Understanding Degenerative Disc Disease

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Understanding Degenerative Disc Disease

Degenerative disc disease (DDD) is a condition that affects millions of men and women in the U.S. It is a spinal condition that becomes increasingly more common with age. In fact, it’s estimated about 40% of people over the age of 40 have some form of degenerative disc disease, increasing to about 80% of those aged 80 years and older. DDD is one of the most common causes of chronic pain in the back and neck.

What causes degenerative disc disease?

Degenerative disc disease occurs when the spongy discs that separate each pair of spine bones (vertebrae) begin to break down and change as a result of aging. In a healthy back and neck, discs provide cushioning between the vertebrae while also supporting flexibility and movement in the spine. Each disc comprises a tough, fibrous outer “shell” called the annulus fibrosus that surrounds a gel-like interior called the nucleus pulposus. As we age, the discs begin to lose moisture content, causing the discs to shrink so they’re no longer able to provide as much support and shock absorption. The tough outer shell becomes brittle and can develop small cracks or fissures that can allow the gel interior to bulge outward or even leak.

Over time, the discs can become compressed, and the space between the vertebrae become smaller, increasing the risk of painful friction when moving or flexing the back or neck. Often, disc herniation occurs, resulting in irritation and inflammation of the nerves where they exit the spine. Herniation, in turn, can result in pain, numbness and other symptoms radiating into the arms, legs and other areas of the body. Disc herniation is especially common in the neck and lower back, areas where the spine is especially flexible and prone to movement-related strain.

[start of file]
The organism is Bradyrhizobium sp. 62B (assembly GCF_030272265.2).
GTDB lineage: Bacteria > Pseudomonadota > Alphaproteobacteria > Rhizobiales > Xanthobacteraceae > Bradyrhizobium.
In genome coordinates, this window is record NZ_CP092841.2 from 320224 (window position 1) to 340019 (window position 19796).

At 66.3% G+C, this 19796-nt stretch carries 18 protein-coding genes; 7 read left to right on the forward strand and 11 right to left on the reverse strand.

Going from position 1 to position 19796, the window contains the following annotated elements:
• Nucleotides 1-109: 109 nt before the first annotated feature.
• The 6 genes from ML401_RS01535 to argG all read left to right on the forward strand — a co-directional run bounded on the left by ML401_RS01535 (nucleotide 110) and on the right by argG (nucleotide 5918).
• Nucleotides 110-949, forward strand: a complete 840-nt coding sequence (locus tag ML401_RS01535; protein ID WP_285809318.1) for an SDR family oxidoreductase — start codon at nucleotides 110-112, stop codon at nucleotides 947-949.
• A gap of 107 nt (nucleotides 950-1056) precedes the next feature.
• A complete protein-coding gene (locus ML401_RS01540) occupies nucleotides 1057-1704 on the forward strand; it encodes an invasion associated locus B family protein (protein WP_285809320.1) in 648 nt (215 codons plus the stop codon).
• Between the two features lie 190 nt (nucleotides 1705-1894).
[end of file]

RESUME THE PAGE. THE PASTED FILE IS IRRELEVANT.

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How is degenerative disc disease treated?

Most people benefit from conservative treatment options, like regular application of hot and cold compresses, ice packs and heating pads, over-the-counter pain relievers and therapeutic stretching exercises to improve circulation and flexibility. Having regular checkups and evaluations by a spine specialist is extremely important since degenerative disc disease can eventually cause other problems to develop, like herniated discs or spinal stenosis. Routine evaluations ensure treatment stays on track while also identifying – and treating – other conditions in their earliest stages.

Interestingly, painful symptoms caused by degenerative disc disease may resolve or lessen with age. That’s because the proteins used in pain signal transmission can eventually “burn out.” But just because the symptoms disappear, that doesn’t mean the condition is resolved – quite the contrary. Without symptoms to remind you to take special care of your spine, important treatment can be delayed. Continuing to see a back specialist regularly can help prevent the condition from causing additional deterioration that can result in more serious problems.

Find out what’s causing your chronic neck and back pain.

Degenerative disc disease is a common cause of chronic pain and related symptoms in the back and neck, but there are many other conditions that can cause similar symptoms. Having a medical evaluation of your spine is the best way to ensure you receive the most appropriate and most effective care for your needs.

At Southern Laser Spine, Dr. Lawrence Alexander offers state-of-the-art care for patients in the Greater Miami area, including conservative options and minimally invasive procedures customized for each patient. Say “goodbye” to chronic back and neck pain, and call the Southern Laser Spine Center at 305-901-1268 to schedule your free phone consultation and evaluation today.

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Topics: Back Pain Lower Back Pain Neck Pain